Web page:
In how many ways can be the letters of the word ELEEMOSYNARY be arranged so that the S is always immediately followed by a Y?

Attempt: There are 3 Es, and 2 Ys, and and then all letters appear once including the S. There are 12 letters in total Then assume SY is a letter, then there will be 10 letters. Then the word can ELEEMOSYNARY can be arranged in 10!/{3!7(1!)}. Please can someone please help me. I keep getting the wrong answer. Thank you.

  • $\begingroup$ You wouldn't multiply by $7$. The division is necessary because of the repetition of letters. If there is only one letter in the word, it wouldn't affect the number of arrangements. $\endgroup$ – Varun Iyer Sep 29 '14 at 23:43

Take SY to be one letter. You are now dealing with 11 letters instead of 12. So you have $$\frac{11!}{3!}=6,652,800$$ distinct arrangements.

If you look closely at the answer in the book, $$11\times\frac{10!}{3!}$$ is the same as $$\frac{11!}{3!}$$I think the book might have said, well, let's take away the SY as one letter. Now we are dealing with 10 letters we wish to permute. This gives $$\frac{10!}{3!}$$ And then there are 11 ways to slot the letter SY back into all the possible arrangements, so $$11\times\frac{10!}{3!}$$

  • $\begingroup$ Yes, but I still don't understand what that 11(10!) means? $\endgroup$ – user3459 Sep 29 '14 at 23:59
  • $\begingroup$ I made some edits. Does it make sense now? $\endgroup$ – Old mate Sep 30 '14 at 0:01
  • $\begingroup$ When you have all the possible arrangements of 10 letters, there are nine gaps in between each letter, and one gap on either end of the word where you can slot in the SY. So 9+1+1 total slots. $\endgroup$ – Old mate Sep 30 '14 at 0:03
  • $\begingroup$ Yes, thank you. $\endgroup$ – user3459 Sep 30 '14 at 0:04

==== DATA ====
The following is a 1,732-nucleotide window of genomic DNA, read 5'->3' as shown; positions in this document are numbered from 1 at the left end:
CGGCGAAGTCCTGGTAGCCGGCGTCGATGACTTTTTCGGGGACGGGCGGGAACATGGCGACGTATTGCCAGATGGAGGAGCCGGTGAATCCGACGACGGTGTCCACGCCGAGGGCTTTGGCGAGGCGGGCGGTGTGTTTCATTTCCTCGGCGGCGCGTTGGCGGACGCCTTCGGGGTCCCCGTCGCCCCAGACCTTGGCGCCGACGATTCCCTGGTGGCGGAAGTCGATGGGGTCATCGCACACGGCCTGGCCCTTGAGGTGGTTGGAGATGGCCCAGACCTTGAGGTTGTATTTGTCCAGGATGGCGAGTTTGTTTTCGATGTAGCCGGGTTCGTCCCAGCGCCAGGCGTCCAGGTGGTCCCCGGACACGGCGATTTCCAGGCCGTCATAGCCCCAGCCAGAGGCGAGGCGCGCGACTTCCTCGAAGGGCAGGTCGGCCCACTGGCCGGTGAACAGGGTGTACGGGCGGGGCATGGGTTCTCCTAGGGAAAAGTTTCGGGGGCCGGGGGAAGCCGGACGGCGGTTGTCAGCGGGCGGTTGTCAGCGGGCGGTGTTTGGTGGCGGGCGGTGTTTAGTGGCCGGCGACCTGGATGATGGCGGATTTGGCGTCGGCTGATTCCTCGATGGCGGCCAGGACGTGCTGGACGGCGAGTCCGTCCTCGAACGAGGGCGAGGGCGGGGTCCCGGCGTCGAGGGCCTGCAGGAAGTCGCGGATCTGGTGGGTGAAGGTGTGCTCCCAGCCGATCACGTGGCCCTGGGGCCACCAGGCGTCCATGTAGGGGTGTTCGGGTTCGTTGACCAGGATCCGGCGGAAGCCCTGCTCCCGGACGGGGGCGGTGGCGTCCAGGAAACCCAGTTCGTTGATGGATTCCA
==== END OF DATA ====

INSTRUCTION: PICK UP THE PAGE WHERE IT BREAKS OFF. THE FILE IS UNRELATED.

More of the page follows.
• 1
    $\begingroup$ No worries at all! Enumeration still does my head in! It's a tricky concept to think about sometimes. All the best. $\endgroup$ – Old mate Sep 30 '14 at 0:06

Here's how to attempt this problem.

Assume that the S and the Y are always together, meaning they form "one" letter.

Now we have that there are $11$ letters. Also, note that there is only technically $1$ Y, since the "letter" SY is included now. Now, we have that:

$$\frac{11!}{3!1!} $$

  • $\begingroup$ The answer of the book is 11[10!/3!] = 6,652,800. I don't understand why $\endgroup$ – user3459 Sep 29 '14 at 23:44
  • $\begingroup$ @user2349 I made some errors. After we group the S and Y together, the "total" number of Y's in the word is $1$, and therefore the overcount would result from the $3$ E's. Also, since the S and Y are together, we have only $11$ now. $\endgroup$ – Varun Iyer Sep 29 '14 at 23:47
  • $\begingroup$ That is another way, with the same 6652800 answer. But can someone please explain the book's answer? $\endgroup$ – user3459 Sep 29 '14 at 23:53

there are 12 letters so they can be arranged into $12$ factorial ways. However the letter decomposition of $eleemosynary$ is $a^1e^3l^1m^1n^1o^1r^1s^1y^2$ so each of the $12!$ arrangements fits into a group of $3!2!$ arrangements that look exactly the same. Thus there are $\dfrac{12!}{3!2!}=11!=39,916,800$ words

However as you said what we want is to turn $sy$ into a word so we get the word decomposition is $a^1e^3l^1m^1n^1o^1r^1y^1(SY)^1$ so there are $11!$ arrangements and each of them fits into a group of $3!$ arrangements that look exactly the same, thus we have $\dfrac{11!}{3!}=6,652,800$

  • $\begingroup$ sorry I'm late to the game, but my internet crashed and I had already written it $\endgroup$ – Jorge Fernández Hidalgo Sep 30 '14 at 0:04

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